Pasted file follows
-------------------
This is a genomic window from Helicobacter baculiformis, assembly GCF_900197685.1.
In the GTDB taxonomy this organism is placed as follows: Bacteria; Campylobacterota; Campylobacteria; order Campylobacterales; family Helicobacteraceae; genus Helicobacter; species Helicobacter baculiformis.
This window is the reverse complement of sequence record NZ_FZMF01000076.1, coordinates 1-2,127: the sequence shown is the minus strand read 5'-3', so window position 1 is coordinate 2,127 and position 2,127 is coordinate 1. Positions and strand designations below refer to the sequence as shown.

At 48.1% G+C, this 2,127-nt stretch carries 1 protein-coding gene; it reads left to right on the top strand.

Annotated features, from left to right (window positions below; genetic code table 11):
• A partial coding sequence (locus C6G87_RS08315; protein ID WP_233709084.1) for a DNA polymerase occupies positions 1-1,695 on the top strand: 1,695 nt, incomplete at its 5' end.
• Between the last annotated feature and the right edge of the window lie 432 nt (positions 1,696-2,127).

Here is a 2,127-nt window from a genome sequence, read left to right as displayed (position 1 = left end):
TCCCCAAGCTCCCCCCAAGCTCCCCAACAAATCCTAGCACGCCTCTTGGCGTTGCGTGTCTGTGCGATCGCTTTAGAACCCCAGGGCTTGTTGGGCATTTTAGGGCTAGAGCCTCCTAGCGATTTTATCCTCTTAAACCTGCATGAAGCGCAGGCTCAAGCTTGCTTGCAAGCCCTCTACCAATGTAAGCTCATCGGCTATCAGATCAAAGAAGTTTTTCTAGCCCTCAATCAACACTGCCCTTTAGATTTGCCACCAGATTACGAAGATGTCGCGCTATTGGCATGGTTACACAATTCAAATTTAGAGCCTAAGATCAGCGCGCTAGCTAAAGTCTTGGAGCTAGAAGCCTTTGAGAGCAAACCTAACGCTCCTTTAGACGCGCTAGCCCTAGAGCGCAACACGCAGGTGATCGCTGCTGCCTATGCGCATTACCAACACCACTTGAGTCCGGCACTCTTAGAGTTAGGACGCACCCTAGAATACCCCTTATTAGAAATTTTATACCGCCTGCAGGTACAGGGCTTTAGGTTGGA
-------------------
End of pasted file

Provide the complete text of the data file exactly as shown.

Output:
This is a genomic window from Helicobacter baculiformis, assembly GCF_900197685.1.
In the GTDB taxonomy this organism is placed as follows: Bacteria; Campylobacterota; Campylobacteria; order Campylobacterales; family Helicobacteraceae; genus Helicobacter; species Helicobacter baculiformis.
This window is the reverse complement of sequence record NZ_FZMF01000076.1, coordinates 1-2,127: the sequence shown is the minus strand read 5'-3', so window position 1 is coordinate 2,127 and position 2,127 is coordinate 1. Positions and strand designations below refer to the sequence as shown.

At 48.1% G+C, this 2,127-nt stretch carries 1 protein-coding gene; it reads left to right on the top strand.

Annotated features, from left to right (window positions below; genetic code table 11):
• A partial coding sequence (locus C6G87_RS08315; protein ID WP_233709084.1) for a DNA polymerase occupies positions 1-1,695 on the top strand: 1,695 nt, incomplete at its 5' end.
• Between the last annotated feature and the right edge of the window lie 432 nt (positions 1,696-2,127).

Here is a 2,127-nt window from a genome sequence, read left to right as displayed (position 1 = left end):
TCCCCAAGCTCCCCCCAAGCTCCCCAACAAATCCTAGCACGCCTCTTGGCGTTGCGTGTCTGTGCGATCGCTTTAGAACCCCAGGGCTTGTTGGGCATTTTAGGGCTAGAGCCTCCTAGCGATTTTATCCTCTTAAACCTGCATGAAGCGCAGGCTCAAGCTTGCTTGCAAGCCCTCTACCAATGTAAGCTCATCGGCTATCAGATCAAAGAAGTTTTTCTAGCCCTCAATCAACACTGCCCTTTAGATTTGCCACCAGATTACGAAGATGTCGCGCTATTGGCATGGTTACACAATTCAAATTTAGAGCCTAAGATCAGCGCGCTAGCTAAAGTCTTGGAGCTAGAAGCCTTTGAGAGCAAACCTAACGCTCCTTTAGACGCGCTAGCCCTAGAGCGCAACACGCAGGTGATCGCTGCTGCCTATGCGCATTACCAACACCACTTGAGTCCGGCACTCTTAGAGTTAGGACGCACCCTAGAATACCCCTTATTAGAAATTTTATACCGCCTGCAGGTACAGGGCTTTAGGTTGGA